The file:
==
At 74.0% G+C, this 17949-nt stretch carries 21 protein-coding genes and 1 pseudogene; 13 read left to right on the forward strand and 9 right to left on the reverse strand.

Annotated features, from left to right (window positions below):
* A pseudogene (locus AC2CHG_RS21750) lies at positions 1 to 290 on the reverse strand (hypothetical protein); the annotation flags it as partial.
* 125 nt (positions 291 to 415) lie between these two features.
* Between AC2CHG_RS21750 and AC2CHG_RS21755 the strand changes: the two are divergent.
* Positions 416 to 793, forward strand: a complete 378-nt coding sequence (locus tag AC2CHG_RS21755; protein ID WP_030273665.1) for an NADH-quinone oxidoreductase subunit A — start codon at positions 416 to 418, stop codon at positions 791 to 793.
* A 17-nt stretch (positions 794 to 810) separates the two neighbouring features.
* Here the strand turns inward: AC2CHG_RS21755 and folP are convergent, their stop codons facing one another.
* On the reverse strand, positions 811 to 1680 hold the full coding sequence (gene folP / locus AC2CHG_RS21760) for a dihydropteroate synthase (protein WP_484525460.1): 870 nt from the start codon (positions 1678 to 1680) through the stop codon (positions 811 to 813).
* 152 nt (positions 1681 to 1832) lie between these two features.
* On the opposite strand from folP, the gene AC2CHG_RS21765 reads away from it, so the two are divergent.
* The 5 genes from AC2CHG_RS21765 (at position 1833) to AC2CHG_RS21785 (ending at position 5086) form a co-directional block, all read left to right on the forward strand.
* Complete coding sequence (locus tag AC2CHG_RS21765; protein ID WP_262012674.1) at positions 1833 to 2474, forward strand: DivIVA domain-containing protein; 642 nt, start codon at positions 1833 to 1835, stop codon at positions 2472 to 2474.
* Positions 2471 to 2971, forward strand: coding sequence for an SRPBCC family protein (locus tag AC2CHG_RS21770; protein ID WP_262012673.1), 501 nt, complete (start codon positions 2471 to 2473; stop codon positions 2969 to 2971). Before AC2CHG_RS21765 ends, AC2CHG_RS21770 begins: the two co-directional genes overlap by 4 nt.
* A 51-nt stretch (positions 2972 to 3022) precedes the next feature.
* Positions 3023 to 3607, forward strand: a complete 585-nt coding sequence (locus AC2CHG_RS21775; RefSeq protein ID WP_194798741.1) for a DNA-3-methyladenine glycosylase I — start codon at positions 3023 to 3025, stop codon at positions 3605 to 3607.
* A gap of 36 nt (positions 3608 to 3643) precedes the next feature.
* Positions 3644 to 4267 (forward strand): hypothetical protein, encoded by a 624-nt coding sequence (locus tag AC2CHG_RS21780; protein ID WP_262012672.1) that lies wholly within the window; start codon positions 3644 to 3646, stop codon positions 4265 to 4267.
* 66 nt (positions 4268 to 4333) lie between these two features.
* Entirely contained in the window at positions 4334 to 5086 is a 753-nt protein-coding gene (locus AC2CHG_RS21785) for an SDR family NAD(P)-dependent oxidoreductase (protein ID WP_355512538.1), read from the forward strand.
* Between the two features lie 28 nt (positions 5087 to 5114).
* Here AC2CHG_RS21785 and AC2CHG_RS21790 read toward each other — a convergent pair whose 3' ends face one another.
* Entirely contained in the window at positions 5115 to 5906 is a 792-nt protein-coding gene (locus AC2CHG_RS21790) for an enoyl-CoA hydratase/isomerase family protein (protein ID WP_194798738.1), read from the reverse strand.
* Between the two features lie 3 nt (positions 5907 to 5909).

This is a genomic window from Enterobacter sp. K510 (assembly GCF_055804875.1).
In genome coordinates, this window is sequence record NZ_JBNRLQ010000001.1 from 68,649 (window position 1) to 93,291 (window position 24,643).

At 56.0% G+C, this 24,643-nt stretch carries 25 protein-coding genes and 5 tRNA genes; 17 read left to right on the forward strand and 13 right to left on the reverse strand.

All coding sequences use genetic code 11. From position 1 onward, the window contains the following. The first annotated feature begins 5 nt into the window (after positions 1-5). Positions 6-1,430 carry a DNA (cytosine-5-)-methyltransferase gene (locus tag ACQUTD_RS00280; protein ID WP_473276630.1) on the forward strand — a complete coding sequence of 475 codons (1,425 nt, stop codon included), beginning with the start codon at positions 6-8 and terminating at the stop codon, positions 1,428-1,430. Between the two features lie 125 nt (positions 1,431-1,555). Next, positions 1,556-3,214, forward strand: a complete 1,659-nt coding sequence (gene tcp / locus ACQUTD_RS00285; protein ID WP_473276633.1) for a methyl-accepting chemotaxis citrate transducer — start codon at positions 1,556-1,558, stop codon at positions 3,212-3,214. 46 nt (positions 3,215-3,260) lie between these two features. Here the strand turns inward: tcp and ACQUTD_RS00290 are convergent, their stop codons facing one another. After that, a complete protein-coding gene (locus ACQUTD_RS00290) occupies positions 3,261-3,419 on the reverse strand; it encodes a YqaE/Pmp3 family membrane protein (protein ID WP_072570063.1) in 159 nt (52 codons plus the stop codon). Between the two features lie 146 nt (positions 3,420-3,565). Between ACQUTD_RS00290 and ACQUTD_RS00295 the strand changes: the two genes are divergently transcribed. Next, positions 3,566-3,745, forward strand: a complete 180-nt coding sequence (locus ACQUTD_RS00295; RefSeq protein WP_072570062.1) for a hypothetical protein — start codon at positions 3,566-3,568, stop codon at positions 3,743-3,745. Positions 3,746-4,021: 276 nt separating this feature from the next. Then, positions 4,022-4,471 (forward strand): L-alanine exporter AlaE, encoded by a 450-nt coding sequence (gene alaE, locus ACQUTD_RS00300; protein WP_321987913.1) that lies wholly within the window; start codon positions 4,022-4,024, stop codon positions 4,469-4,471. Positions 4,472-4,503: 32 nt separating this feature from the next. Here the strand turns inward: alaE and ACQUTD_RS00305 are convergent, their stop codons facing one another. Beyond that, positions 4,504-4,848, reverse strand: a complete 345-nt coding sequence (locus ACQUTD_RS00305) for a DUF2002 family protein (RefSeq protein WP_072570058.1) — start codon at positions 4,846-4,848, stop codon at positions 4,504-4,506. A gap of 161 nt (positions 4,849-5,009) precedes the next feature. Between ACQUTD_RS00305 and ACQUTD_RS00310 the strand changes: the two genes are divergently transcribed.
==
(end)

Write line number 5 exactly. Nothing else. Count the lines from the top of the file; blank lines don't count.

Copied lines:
* Between AC2CHG_RS21750 and AC2CHG_RS21755 the strand changes: the two are divergent.